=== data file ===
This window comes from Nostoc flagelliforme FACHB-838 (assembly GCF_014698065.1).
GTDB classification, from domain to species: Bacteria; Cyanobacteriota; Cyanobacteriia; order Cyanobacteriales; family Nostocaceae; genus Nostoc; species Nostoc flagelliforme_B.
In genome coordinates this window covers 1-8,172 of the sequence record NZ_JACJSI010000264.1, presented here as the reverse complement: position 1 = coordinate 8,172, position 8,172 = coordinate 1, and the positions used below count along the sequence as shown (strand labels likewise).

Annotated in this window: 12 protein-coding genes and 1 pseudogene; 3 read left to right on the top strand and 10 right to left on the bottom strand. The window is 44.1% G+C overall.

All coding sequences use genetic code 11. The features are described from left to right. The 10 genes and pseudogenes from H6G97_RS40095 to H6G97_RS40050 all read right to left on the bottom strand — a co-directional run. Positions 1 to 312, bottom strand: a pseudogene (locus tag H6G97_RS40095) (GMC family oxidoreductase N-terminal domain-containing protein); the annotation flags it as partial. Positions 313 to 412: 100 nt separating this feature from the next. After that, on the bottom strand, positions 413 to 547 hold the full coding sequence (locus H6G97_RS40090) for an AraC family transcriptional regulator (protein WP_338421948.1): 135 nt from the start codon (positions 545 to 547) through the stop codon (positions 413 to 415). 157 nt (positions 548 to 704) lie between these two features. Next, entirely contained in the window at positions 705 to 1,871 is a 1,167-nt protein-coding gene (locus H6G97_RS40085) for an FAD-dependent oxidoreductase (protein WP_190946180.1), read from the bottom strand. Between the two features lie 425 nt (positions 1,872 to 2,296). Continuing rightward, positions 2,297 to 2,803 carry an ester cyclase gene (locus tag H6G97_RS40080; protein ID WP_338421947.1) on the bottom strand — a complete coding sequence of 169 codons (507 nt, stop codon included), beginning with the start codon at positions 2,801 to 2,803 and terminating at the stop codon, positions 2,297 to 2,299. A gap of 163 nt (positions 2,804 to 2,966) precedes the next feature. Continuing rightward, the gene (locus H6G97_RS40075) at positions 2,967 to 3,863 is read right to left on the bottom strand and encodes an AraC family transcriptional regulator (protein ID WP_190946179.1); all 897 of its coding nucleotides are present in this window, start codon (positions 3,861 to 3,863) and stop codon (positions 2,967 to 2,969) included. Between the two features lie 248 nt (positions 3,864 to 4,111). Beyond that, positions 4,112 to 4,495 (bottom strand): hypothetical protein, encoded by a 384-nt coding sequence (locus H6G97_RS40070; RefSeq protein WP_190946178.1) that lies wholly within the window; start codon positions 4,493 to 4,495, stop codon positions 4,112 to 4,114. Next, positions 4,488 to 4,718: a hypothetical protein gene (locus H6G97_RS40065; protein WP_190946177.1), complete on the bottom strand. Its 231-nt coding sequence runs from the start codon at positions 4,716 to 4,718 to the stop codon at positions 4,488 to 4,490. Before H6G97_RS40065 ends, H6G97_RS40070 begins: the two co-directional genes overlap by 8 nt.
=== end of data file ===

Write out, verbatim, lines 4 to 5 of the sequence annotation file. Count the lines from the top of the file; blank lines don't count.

Annotated in this window: 12 protein-coding genes and 1 pseudogene; 3 read left to right on the top strand and 10 right to left on the bottom strand. The window is 44.1% G+C overall.

All coding sequences use genetic code 11. The features are described from left to right. The 10 genes and pseudogenes from H6G97_RS40095 to H6G97_RS40050 all read right to left on the bottom strand — a co-directional run. Positions 1 to 312, bottom strand: a pseudogene (locus tag H6G97_RS40095) (GMC family oxidoreductase N-terminal domain-containing protein); the annotation flags it as partial. Positions 313 to 412: 100 nt separating this feature from the next. After that, on the bottom strand, positions 413 to 547 hold the full coding sequence (locus H6G97_RS40090) for an AraC family transcriptional regulator (protein WP_338421948.1): 135 nt from the start codon (positions 545 to 547) through the stop codon (positions 413 to 415). 157 nt (positions 548 to 704) lie between these two features. Next, entirely contained in the window at positions 705 to 1,871 is a 1,167-nt protein-coding gene (locus H6G97_RS40085) for an FAD-dependent oxidoreductase (protein WP_190946180.1), read from the bottom strand. Between the two features lie 425 nt (positions 1,872 to 2,296). Continuing rightward, positions 2,297 to 2,803 carry an ester cyclase gene (locus tag H6G97_RS40080; protein ID WP_338421947.1) on the bottom strand — a complete coding sequence of 169 codons (507 nt, stop codon included), beginning with the start codon at positions 2,801 to 2,803 and terminating at the stop codon, positions 2,297 to 2,299. A gap of 163 nt (positions 2,804 to 2,966) precedes the next feature. Continuing rightward, the gene (locus H6G97_RS40075) at positions 2,967 to 3,863 is read right to left on the bottom strand and encodes an AraC family transcriptional regulator (protein ID WP_190946179.1); all 897 of its coding nucleotides are present in this window, start codon (positions 3,861 to 3,863) and stop codon (positions 2,967 to 2,969) included. Between the two features lie 248 nt (positions 3,864 to 4,111). Beyond that, positions 4,112 to 4,495 (bottom strand): hypothetical protein, encoded by a 384-nt coding sequence (locus H6G97_RS40070; RefSeq protein WP_190946178.1) that lies wholly within the window; start codon positions 4,493 to 4,495, stop codon positions 4,112 to 4,114. Next, positions 4,488 to 4,718: a hypothetical protein gene (locus H6G97_RS40065; protein WP_190946177.1), complete on the bottom strand. Its 231-nt coding sequence runs from the start codon at positions 4,716 to 4,718 to the stop codon at positions 4,488 to 4,490. Before H6G97_RS40065 ends, H6G97_RS40070 begins: the two co-directional genes overlap by 8 nt.